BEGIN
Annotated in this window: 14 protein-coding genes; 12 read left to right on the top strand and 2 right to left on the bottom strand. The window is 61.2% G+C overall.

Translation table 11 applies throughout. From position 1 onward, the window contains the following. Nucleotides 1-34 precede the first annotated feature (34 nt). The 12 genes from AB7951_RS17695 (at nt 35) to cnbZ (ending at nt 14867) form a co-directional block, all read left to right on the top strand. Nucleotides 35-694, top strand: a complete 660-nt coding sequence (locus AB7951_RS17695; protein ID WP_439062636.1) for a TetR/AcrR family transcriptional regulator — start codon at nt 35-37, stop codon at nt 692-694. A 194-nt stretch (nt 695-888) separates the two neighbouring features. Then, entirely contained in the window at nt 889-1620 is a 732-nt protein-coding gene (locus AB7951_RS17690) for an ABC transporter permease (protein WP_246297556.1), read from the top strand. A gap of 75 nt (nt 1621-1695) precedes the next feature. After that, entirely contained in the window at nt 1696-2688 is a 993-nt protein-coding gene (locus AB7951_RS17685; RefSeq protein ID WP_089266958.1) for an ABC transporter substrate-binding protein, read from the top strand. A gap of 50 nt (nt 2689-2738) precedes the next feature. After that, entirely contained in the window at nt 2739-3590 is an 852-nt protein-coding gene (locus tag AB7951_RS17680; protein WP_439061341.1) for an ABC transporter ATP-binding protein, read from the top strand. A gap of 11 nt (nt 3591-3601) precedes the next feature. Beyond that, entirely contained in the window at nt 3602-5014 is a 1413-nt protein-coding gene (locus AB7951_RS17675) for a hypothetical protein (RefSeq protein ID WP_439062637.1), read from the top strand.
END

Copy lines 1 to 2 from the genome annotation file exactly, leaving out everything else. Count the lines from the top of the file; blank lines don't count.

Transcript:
Annotated in this window: 14 protein-coding genes; 12 read left to right on the top strand and 2 right to left on the bottom strand. The window is 61.2% G+C overall.

Translation table 11 applies throughout. From position 1 onward, the window contains the following. Nucleotides 1-34 precede the first annotated feature (34 nt). The 12 genes from AB7951_RS17695 (at nt 35) to cnbZ (ending at nt 14867) form a co-directional block, all read left to right on the top strand. Nucleotides 35-694, top strand: a complete 660-nt coding sequence (locus AB7951_RS17695; protein ID WP_439062636.1) for a TetR/AcrR family transcriptional regulator — start codon at nt 35-37, stop codon at nt 692-694. A 194-nt stretch (nt 695-888) separates the two neighbouring features. Then, entirely contained in the window at nt 889-1620 is a 732-nt protein-coding gene (locus AB7951_RS17690) for an ABC transporter permease (protein WP_246297556.1), read from the top strand. A gap of 75 nt (nt 1621-1695) precedes the next feature. After that, entirely contained in the window at nt 1696-2688 is a 993-nt protein-coding gene (locus AB7951_RS17685; RefSeq protein ID WP_089266958.1) for an ABC transporter substrate-binding protein, read from the top strand. A gap of 50 nt (nt 2689-2738) precedes the next feature. After that, entirely contained in the window at nt 2739-3590 is an 852-nt protein-coding gene (locus tag AB7951_RS17680; protein WP_439061341.1) for an ABC transporter ATP-binding protein, read from the top strand. A gap of 11 nt (nt 3591-3601) precedes the next feature. Beyond that, entirely contained in the window at nt 3602-5014 is a 1413-nt protein-coding gene (locus AB7951_RS17675) for a hypothetical protein (RefSeq protein ID WP_439062637.1), read from the top strand.